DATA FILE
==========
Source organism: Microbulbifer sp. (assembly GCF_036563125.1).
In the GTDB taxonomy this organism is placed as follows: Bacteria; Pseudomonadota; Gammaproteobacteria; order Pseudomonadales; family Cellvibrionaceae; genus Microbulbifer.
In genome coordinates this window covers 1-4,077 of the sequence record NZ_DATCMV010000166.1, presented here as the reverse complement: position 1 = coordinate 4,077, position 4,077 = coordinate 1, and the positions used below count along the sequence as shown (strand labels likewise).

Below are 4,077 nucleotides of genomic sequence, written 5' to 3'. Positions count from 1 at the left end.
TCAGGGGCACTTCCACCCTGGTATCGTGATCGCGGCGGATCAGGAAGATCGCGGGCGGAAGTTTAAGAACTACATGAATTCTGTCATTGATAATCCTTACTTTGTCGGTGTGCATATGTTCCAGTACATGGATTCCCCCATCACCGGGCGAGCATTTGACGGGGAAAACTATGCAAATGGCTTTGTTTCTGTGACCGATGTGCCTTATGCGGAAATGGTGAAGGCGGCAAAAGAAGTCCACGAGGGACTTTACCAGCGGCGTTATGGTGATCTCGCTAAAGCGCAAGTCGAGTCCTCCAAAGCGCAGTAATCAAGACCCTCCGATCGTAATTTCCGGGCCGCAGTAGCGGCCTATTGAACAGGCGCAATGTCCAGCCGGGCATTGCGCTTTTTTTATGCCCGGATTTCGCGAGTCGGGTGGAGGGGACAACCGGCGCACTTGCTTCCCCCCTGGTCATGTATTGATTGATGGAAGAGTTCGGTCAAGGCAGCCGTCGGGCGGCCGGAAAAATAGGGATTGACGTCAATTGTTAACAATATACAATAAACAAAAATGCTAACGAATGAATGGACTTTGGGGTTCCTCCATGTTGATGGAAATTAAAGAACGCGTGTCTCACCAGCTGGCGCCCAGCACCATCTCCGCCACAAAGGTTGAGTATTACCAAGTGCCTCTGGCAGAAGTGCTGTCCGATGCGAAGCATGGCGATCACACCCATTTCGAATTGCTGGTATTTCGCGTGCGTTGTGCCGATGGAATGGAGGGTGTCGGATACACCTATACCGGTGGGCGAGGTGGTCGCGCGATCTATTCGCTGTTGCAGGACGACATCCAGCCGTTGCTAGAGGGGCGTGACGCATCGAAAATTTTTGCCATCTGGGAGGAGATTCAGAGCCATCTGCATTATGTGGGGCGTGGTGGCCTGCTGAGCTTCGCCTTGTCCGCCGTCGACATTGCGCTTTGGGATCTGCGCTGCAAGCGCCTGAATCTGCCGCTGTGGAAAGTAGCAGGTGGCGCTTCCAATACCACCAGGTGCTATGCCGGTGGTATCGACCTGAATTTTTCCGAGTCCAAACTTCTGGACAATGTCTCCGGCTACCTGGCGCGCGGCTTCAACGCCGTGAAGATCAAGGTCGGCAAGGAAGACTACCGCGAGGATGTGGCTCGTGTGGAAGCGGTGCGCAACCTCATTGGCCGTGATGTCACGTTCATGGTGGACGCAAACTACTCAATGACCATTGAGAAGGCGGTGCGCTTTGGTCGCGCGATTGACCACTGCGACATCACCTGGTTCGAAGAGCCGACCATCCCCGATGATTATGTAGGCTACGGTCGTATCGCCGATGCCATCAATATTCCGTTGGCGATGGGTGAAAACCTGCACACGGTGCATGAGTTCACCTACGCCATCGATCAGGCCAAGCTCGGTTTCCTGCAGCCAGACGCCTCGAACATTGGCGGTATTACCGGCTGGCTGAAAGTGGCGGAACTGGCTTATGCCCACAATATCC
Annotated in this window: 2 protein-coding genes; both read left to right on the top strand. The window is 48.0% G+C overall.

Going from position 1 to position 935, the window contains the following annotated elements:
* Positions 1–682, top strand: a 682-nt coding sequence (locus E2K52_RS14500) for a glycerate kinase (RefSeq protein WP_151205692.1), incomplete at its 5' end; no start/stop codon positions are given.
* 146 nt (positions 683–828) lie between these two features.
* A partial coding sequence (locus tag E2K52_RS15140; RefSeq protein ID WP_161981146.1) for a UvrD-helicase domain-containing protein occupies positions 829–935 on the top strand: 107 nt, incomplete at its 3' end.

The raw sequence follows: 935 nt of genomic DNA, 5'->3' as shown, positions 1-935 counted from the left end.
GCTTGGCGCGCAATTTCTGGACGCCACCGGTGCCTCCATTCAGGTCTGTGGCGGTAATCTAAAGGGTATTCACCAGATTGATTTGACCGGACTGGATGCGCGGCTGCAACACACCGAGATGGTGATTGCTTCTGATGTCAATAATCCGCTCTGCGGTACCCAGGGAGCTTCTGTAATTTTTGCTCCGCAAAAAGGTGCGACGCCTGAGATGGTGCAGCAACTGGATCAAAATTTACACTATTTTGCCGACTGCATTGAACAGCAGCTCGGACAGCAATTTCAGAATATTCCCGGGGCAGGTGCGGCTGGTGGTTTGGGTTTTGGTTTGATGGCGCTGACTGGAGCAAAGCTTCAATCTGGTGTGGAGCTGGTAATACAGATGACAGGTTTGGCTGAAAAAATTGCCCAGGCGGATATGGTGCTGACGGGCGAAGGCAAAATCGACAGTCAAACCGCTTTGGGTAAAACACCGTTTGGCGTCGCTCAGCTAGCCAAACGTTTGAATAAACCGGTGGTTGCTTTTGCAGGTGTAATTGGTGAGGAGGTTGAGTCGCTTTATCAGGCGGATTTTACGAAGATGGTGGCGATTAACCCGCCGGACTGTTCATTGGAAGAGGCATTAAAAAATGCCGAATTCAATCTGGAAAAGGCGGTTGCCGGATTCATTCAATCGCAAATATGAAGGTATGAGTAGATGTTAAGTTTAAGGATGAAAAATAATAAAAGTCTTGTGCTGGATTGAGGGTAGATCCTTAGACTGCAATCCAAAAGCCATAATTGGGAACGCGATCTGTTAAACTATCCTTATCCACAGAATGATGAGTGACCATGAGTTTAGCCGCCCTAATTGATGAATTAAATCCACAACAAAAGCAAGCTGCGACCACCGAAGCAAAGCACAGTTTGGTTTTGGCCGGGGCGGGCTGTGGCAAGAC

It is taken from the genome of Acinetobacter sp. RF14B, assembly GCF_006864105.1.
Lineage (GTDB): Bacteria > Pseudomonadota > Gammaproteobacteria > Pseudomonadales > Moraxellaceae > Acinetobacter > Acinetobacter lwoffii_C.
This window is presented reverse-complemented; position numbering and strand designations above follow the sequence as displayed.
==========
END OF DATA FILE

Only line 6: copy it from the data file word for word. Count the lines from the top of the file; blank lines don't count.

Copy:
Annotated in this window: 2 protein-coding genes; both read left to right on the top strand. The window is 48.0% G+C overall.